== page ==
The Power of Authenticity

Welcome back to CMC, and happy new year! I hope that classes are treating you well upon your return to Claremont. The staff has done a lot of preparation for recruitment, internships, and events for the spring, and we are excited to share those opportunities with you. The staff recognizes that many of you are likely in the midst of an internship or job search, so I wanted to reach out with a powerful article that has been floating around LinkedIn recently. It was written by Jenna Goudreau from Business Insider and is entitled, “A Harvard psychologist says people judge you based on 2 criteria when they first meet you.”  You can find the link below:

http://www.businessinsider.com/harvard-psychologist-amy-cuddy-how-people-judge-you-2016-1 

I found this article powerful in the Career Services sense. Some employers have communicated their interest in hiring students with a breadth of interests and experiences. The idea that quantity over quality is becoming the norm for various industries is heartbreaking to me as a Career Services professional. I do think there is a way to navigate this trouble, especially if you are someone who believes in the idea that “less is more.” And I do believe this article touches upon some of these ideas.

When you interact with someone for the first time, whether the relationship is that of a friendship or is more professional in nature, psychologists Amy Cuddy, Susan Fiske and Peter Glick indicate that your “presence” determines how others perceive you. In the job setting, we train students to believe that competence is the most important factor in landing a job. While I think showcasing skills is an important factor in whether you are able to complete the assigned responsibilities, it is not as important factor as empathy and authenticity. Cuddy, Fiske and Glick have researched and found that trust is the most important factor in a first impression. It goes back to the basic human need of survival.

While I won’t restate additional facts that are present in the article, I do want to speak more about what this means in the career context. Students need to communicate more authentically about their values and experiences. When we speak from the heart, we are seen as more empathetic, relatable, and trusting. We are seen as a human, and I believe (from my professional experience) this is the differentiating factor between candidates, particularly during interview processes. So, how do you speak authentically? I think that’s a personal question, and if you are looking to explore that some more, I would encourage you to reach out. That comes from having a good sense of self-understanding and self-worth. With the self-worth comes confidence. With confidence you are able to articulate your skills and experiences in a unique and personalized way that communicates you in the most authentic way.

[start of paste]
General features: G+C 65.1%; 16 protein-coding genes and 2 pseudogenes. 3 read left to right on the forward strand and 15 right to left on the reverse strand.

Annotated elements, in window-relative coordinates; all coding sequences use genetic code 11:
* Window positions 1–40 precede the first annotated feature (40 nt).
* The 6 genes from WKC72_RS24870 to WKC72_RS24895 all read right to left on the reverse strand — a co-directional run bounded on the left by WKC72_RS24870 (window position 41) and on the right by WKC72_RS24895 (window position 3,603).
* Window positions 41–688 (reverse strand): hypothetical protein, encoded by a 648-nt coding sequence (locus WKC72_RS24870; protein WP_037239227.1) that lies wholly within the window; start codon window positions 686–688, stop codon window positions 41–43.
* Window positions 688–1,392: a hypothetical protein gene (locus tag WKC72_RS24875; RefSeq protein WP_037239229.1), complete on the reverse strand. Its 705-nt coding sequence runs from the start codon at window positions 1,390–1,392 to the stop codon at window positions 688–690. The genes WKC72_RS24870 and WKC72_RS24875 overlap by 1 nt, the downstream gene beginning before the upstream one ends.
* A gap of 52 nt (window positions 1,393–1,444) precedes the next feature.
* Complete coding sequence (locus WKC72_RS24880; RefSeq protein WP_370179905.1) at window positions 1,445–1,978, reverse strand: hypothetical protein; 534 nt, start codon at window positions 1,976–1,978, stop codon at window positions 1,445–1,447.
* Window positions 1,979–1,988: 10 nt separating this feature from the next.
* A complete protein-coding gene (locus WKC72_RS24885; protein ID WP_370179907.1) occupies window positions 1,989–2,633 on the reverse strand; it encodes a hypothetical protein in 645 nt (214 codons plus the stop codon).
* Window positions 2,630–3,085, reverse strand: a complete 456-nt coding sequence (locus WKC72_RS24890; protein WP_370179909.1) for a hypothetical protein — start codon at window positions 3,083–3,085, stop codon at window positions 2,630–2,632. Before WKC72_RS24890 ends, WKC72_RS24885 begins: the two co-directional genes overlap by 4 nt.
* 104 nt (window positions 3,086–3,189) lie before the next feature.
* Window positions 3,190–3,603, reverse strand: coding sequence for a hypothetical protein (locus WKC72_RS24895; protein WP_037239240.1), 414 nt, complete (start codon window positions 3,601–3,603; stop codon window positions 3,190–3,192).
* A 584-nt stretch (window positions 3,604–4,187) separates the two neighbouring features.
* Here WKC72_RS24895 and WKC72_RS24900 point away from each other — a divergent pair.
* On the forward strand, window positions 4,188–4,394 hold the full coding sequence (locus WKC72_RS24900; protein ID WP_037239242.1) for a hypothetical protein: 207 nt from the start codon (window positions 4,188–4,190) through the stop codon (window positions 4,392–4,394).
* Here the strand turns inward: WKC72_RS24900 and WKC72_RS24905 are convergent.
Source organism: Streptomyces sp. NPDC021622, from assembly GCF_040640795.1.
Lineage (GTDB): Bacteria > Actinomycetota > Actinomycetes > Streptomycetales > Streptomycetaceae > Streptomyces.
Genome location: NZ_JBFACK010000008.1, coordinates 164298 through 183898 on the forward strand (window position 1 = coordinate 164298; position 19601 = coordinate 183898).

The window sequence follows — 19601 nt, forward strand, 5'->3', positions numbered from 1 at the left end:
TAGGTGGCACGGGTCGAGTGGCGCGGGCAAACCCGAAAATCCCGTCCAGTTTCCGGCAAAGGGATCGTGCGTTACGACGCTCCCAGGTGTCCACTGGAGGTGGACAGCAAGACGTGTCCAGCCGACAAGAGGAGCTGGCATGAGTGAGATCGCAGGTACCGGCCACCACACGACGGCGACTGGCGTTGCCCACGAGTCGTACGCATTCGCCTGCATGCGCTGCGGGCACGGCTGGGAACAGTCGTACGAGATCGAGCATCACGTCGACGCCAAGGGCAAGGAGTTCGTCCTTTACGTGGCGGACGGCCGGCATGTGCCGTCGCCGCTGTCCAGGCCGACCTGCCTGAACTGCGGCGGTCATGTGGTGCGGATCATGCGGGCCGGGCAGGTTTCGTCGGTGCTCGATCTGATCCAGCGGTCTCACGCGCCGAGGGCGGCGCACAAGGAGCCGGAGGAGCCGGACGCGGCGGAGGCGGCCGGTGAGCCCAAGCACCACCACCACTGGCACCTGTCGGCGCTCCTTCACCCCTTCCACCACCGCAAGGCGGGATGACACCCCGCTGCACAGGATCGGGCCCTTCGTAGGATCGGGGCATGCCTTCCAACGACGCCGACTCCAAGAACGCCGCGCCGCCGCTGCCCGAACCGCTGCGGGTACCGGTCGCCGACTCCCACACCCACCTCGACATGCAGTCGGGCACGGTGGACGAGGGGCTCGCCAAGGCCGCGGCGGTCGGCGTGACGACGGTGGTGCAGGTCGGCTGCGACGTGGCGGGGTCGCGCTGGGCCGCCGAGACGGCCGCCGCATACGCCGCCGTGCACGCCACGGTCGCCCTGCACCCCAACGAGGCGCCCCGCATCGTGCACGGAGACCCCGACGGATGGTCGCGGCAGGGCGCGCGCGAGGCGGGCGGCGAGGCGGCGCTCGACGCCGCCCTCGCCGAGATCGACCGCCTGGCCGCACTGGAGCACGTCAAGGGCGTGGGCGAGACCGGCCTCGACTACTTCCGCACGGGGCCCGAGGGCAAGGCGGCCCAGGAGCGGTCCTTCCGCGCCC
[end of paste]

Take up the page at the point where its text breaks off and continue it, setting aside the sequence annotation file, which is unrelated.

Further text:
So, if you are struggling with ways in which to communicate your skills and experiences on your resume, remember that in some cases less is more! Even if you haven’t been involved in 10 different organizations during college, that is okay. Be yourself during the internship or job search process, and that is the best way to communicate empathy and trust. While the search processes are competitive, don’t compare yourself to the other candidates; think about what you bring to the table and how you can better yourself with this experience.

Scott Busiel

Assistant Director, Events & Social Media

Career Services Center

sbusiel@cmc.edu

LinkedIn - https://www.linkedin.com/in/srbusiel

Scott is a featured writer with The CSC Chronicles and co-manages the blog content. He is a career counselor and loves to talk about feelings, passions, and greater societal issues. When he’s not working, Scott is training for the LA Marathon… somewhat. Show your love and support by scheduling a counseling appointment to chat more.